Movie Review: The Theory Of Everything

Image Source: Wikipedia
Image Source: Wikipedia

Distributors: Focus Features and Universal Pictures
Production Company: Working Title Films
Director: James Marsh
Producers: Tim Bevan, Eric Fellner, Lisa Bruce and Anthony McCarten
Scriptwriters: Anthony McCarten
Main Cast: Eddie Redmayne, Felicity Jones, Charlie Cox, Emily Watson, Simon McBurney, David Thewlis and Christian McKay
Released: September 7 2014 (TIFF) and January 1 2015 (UK)
Running Time: 123 Minutes
Certificate: 12A

Right now in Hollywood, it is awards season. The Oscars are fast approaching on February 22, and films are jostling to be winners.

One such movie is The Theory of Everything, which has been nominated for five Oscars, including Best Actor for Eddie Redmayne. The film is a biopic of the theoretical physicist Stephan Hawking, and was developed from the memoirs of his ex-wife Jane Wilde Hawking. The film had it world premiere back in September 2014 at the Toronto International Film Festival, and it received brilliant feedback. From there, it has been nominated for the Golden Globes and the Oscars.

If you are looking for a movie about the science of Stephan Hawking, his achievements and his working background, well, this isn’t the film for you. The film’s primary focus is the relationship he develops with his girlfriend-come-wife Jane, while motor neurone disease begins to slowly degenerate his abilities. It is a heart-breaking story, yet one that ultimately leaves you feeling uplifted by the end, because of the struggle he has faced and continues to faces, and everything he has overcome, to still be around today.

There is only one place to start in this review, and that is the performance by Eddie Redmayne. He allows the character to completely take over his performance; there were times during the film when you really can’t tell the difference between the real Hawking and Redmayne. It’s not a simple role at all: he has to act as if he is playing different characters from beginning to end. In fact, because this movie was not filmed in chronological order, it makes it even harder for him to show how he has physically degenerated down the years. We see the disease begin to take effect, right up to the present day difficulties that Hawking endures. The highest praise I can give Redmayne is that, at certain points in the film, you can’t imagine this character being played any other way because you are so engrossed by the different stages of his condition at those moments. The performance by Felicity Jones, who plays Jane, is also brilliant: while the film does focus on Hawking and his disease, it also does a fantastic job of showing the emotional impact it has on his friends and family, especially his wife.

The story moves along at a pleasing pace: you never feel that they are over-exposing certain parts of his life, but they delve into a suitable amount of detail that you feel like you know enough about the history of his life. I must admit that I knew very little about motor neurone disease before going to see this film; now that I have seen this movie, I am much more knowledgeable about the physics of the disease.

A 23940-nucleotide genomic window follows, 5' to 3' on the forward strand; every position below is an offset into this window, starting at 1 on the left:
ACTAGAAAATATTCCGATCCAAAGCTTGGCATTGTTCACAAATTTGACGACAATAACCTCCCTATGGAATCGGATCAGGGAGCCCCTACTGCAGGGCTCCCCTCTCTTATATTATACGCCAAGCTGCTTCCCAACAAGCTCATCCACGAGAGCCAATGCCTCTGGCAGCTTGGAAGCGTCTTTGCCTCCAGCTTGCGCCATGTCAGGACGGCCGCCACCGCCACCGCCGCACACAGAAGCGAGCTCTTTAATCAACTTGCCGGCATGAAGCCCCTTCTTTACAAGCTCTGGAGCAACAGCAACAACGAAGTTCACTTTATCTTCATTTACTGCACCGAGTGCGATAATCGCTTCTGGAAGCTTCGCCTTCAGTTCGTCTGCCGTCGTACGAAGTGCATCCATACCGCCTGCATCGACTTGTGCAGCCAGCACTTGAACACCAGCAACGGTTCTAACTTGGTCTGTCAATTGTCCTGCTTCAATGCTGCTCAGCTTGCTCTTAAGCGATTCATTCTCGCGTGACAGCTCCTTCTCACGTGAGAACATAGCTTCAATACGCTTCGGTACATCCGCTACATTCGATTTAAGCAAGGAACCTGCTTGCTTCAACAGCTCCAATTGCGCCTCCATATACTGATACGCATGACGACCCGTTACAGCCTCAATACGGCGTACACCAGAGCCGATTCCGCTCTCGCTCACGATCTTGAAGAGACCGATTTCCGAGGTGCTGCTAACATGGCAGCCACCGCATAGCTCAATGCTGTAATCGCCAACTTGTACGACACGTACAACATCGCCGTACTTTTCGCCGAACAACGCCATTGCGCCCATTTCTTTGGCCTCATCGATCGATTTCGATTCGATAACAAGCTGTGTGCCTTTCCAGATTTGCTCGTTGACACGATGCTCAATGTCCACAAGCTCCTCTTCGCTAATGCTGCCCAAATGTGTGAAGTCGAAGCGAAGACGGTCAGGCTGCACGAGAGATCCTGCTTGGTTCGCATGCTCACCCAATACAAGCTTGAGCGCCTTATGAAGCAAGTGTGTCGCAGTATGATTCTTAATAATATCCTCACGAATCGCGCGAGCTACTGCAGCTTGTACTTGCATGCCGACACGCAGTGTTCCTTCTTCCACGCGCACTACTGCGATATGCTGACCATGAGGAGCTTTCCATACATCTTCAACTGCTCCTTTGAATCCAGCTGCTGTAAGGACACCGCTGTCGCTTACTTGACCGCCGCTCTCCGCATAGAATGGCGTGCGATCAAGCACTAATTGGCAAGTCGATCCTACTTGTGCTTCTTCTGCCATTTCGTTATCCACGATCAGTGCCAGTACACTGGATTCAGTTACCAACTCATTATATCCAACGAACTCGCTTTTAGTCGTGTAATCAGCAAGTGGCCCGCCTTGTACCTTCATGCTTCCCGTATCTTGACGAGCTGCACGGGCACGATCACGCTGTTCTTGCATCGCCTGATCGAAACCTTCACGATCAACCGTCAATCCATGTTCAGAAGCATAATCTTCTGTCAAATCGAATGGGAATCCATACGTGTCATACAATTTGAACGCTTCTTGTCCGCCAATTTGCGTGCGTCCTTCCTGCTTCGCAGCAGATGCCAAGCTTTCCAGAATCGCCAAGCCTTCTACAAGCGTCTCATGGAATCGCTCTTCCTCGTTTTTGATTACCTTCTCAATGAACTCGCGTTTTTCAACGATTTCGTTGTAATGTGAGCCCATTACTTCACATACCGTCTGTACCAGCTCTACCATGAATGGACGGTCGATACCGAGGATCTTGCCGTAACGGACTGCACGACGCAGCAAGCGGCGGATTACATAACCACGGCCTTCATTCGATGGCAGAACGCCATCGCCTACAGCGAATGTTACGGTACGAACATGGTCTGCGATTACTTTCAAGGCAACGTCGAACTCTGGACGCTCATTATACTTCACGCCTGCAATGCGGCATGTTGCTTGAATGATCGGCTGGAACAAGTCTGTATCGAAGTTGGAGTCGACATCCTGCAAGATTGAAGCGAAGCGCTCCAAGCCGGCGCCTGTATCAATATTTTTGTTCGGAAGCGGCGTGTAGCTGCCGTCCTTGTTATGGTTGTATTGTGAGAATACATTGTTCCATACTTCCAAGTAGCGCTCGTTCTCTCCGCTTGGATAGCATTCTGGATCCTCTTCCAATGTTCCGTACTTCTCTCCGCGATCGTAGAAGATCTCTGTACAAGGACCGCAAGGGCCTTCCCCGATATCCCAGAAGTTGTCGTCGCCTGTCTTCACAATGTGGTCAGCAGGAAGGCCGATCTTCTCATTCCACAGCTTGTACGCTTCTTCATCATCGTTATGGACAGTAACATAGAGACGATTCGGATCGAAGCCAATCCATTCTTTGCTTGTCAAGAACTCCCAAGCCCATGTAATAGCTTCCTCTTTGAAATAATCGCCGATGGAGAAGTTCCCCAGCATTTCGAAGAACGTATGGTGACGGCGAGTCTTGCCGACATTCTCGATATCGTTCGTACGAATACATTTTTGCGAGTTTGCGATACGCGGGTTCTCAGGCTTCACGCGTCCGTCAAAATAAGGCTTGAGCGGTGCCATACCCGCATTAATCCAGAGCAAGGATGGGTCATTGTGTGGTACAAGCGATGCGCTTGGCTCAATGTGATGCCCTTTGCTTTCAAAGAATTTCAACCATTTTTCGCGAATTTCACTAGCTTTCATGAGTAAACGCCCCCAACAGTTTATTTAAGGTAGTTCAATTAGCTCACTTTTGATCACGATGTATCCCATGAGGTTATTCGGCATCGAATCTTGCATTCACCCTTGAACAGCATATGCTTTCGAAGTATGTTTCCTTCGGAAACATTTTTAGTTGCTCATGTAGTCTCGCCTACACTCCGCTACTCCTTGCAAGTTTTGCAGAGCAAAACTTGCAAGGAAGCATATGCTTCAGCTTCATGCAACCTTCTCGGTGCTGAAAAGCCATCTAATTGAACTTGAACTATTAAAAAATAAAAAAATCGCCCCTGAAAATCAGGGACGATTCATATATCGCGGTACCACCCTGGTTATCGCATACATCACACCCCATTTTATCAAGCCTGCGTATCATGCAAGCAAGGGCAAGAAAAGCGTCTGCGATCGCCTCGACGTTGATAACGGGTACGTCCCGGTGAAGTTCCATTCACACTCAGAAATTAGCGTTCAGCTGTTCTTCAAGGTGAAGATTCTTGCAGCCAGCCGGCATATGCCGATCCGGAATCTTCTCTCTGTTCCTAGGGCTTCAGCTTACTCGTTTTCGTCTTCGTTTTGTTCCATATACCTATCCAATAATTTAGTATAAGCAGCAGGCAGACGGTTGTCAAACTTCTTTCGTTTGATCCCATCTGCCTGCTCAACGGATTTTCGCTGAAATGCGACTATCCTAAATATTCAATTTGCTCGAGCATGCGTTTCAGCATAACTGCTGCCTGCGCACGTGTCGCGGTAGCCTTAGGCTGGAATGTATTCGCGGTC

Before filming, Eddie Redmayne would meet with Stephen Hawking to find out little details about his life and to look at some of his mannerisms. The rest of the cast are very good, but they allow the central characters to shine throughout. As stated before, the focus of the film is Hawking’s love life as opposed to his scientific work, which has attracted some detractors. But, in my opinion, it gives the film a more powerful narrative and an increasingly dramatic climax than if it had focused solely on the science. As much as this is a love story, the science is approached and is more than just a minor plotline. Stephen’s theory of black holes and the beginning of the universe are prominent components of the story, as they change how the world viewed Hawking and made him a man to believe in.

For a love story, I felt that the film could have been a bit more emotional; if some scenes had been a little longer and been more focused, then we may have felt more emotion towards the characters. That being said, the ending of the film is very uplifting thanks to a powerful final speech by Hawking.

Overall, I believe that this film is a fantastic blend of science, love and tragedy. As much as the disease retains the focus of the audience, the relationship between the characters through each stage of his illness must be applauded as well. Eddie Redmayne is the outstanding performer of the movie and, to me, should be the favourite to lift the Oscars for Best Actor and Best Performance. The Theory of Everything is an enjoyable film for all the family, which will leave you feeling uplifted, inspired and sympathetic at the same time.

Overall Rating: 8/10 – Very Good